At the beginning of the week, Anil Sabharwal, Product Manager, for Google Apps wrote a blog post “ Please do read it: I found it thought provoking to hear how Google articulates the excitement of their new groundbreaking features:
· Users will now have the ability to move columns in Spreadsheets
· A ruler has been added to Google Docs. Rumor is the WordPad Team is very nervous about that leap in productivity gain. (Yes that’s a joke.)
Their announcement translated into lots of press coverage and interesting commentary in the blogosphere. Paul Thurott’s post on “Much Ado About Nothing” was certainly humorous and sparked interesting commentary from readers.
The thought of this announcement provoked me to blog from the other side of the productivity fence. What do I make of this announcement? WARNING: I will be quite critical of some aspects of Google Apps, but let’s be clear from the start. In general I think Google is full of very smart people, some are personal friends. They have an excellent track record in consumer search and advertising. My comments are not about questioning the cloud as a delivery model. We are ‘all in’ and the RTM of Office 2010 and SharePoint 2010 will delight customers and raise the bar for all vendors to match, Google included.
I take exception with how Google continues to provide backhanded compliments to every Office user in the world by telling them they don’t need certain features to be creative, productive, and efficient. My favorite jab is from Dave Girouard, President Google Enterprise, “Office will become something like Photoshop, something that a few users need. It’s not really the right tool for most people.” Which features would those be? Maybe he’s saying we should remove a feature used by 1% of our user base and abandon those 5 million people. These are real users with real needs. That feature might be used by teachers, scientists, lawyers or heck grad students at Stanford writing a business case for a new search start up.
Shockingly what didn’t cause much of a fuss was Google’s removal of the ‘Offline’ feature enabled through Google Gears. Guess they didn’t tell the VP of IT at Motorola’s Mobile Division (A Google Apps customer) who just this week called this an “an absolute must-have” feature. He should have read the terms of Google Apps more carefully which allows Google to pull features like this at their discretion. Now that he has to uninstall the Gears Add On from 20,000 machines, he may want to adjust the project’s ROI calculations. My guess is he tracks this in Excel, not Google Spreadsheets.
What’s also interesting is that the new ‘version’ means users can’t bring over their old documents. If you want the ruler now available in the new word processor, you can’t open any existing documents you might have. So either abandon those docs or live in two parallel worlds for a while. UPDATE This sentence appears to be confusing people. If you have docs created in the ‘old’ version they only appear to open in the old app. Any doc created in the ‘new’ app lives there. So in effect, you have two UX experiences side by side. What’s worse is the new app removes (my count is 10 so far) features compared to the existing apps.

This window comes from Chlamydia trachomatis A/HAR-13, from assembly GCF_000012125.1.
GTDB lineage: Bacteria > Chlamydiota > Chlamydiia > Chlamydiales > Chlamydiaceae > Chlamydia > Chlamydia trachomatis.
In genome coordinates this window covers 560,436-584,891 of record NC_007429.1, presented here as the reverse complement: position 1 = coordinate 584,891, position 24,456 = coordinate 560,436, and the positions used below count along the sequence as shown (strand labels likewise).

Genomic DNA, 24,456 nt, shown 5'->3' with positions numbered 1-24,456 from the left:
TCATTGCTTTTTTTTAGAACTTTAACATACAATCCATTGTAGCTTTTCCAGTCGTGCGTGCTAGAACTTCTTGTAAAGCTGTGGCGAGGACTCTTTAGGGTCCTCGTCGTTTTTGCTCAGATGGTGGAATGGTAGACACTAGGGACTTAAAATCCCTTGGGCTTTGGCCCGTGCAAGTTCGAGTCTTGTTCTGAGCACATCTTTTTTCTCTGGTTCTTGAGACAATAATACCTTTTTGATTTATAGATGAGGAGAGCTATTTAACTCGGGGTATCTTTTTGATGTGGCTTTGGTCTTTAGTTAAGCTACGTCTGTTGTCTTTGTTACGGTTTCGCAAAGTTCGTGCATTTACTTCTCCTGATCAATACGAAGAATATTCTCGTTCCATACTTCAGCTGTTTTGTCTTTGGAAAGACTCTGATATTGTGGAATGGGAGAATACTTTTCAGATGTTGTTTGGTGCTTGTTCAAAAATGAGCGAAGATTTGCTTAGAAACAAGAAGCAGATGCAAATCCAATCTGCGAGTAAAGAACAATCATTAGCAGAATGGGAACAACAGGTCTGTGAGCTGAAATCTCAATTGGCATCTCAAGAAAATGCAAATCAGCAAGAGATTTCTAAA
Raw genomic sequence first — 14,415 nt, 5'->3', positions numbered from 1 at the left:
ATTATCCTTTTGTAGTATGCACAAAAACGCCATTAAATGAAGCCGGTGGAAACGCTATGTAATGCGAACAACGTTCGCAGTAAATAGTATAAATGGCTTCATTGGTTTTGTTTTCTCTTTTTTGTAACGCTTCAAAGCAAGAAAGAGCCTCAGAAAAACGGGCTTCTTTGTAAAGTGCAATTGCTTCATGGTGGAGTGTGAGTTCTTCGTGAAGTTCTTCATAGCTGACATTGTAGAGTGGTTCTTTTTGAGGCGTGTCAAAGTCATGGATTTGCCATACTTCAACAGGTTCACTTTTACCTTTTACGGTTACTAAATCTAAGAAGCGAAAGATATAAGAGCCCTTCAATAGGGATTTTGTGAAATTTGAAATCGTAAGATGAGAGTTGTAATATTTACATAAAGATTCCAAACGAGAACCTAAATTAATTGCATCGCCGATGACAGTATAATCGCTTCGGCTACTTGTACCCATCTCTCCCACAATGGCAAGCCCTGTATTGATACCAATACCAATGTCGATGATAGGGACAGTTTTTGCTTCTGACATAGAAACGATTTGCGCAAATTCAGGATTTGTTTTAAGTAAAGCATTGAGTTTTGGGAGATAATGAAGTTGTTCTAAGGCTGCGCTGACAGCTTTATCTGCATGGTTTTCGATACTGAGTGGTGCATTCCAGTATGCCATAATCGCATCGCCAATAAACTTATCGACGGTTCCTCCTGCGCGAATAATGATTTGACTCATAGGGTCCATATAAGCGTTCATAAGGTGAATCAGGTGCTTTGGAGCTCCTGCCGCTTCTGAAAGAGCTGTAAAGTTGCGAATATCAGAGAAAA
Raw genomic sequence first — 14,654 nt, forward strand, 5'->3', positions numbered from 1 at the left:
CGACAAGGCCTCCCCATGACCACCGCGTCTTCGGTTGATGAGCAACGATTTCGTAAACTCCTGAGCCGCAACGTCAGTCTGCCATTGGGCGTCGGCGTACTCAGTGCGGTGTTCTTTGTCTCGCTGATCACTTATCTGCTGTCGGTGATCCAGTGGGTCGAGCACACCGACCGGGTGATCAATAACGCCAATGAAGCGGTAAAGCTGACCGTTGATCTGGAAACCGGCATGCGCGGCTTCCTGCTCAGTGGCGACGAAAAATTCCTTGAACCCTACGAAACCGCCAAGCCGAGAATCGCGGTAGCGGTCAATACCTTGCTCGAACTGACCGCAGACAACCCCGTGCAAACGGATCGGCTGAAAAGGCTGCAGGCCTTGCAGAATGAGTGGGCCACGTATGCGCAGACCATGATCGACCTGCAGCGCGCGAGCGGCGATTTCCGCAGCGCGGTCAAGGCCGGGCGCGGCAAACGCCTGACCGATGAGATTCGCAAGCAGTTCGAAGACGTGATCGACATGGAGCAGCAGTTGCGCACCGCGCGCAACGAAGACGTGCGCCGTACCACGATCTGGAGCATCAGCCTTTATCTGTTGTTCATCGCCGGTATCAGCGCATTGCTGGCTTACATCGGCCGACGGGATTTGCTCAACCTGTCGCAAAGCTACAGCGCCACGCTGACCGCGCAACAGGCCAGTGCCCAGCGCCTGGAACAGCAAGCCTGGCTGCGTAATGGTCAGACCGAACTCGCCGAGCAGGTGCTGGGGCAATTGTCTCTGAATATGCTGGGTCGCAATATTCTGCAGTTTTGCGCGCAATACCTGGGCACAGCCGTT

Finally the better fidelity issues don’t seem to work for my tests. Even a ODS native document doesn’t render properly despite their support for the ODF alliance. Fonts change, charts disappear, all the same behavior expected when you mash everything into HTML as the default format.
Maybe this is why only a ‘few hundred thousand’ customers are willing to pay Google for this “innovation”. It certainly may offer explanation into the negative end user comments by employees at a “Gone Google” customer Jaguar Land Rover. For example one former employee “Chris” commented: “Google mail and the new attitude to using awful software for a small cost reduction, is at the expense of worker productivity”
In contrast to Google, we are about building for any run time environment. Customers expect more from their productivity and collaboration tools. It is why we talk so much about PC, Phone and Browser. For example, is it more important to enable 50 people to hammer my spreadsheet at once or enable it so that when they do, I get to say what cells, sheets etc. they can or can’t edit?
This is why we spend so much time and effort trying to build Office with end users in mind. Shawn Lipstein’s post on the Office engineering blog gives you such great insight on how our usability labs in the Customer Experience Improvement Program drive research and insight into everything we do.
My previous post gave you some insights into why customers pick our solutions over Google and I think last week’s post by Chris Dawson on the Googling Google ZDNet blog says it all, “Office 2010 rocks out loud. I may spend a lot of time in the cloud, but I also often have to produce publication-ready documents. Besides, have you ever tried to do a mail merge in Google Docs? Of course you haven’t, because you can’t.”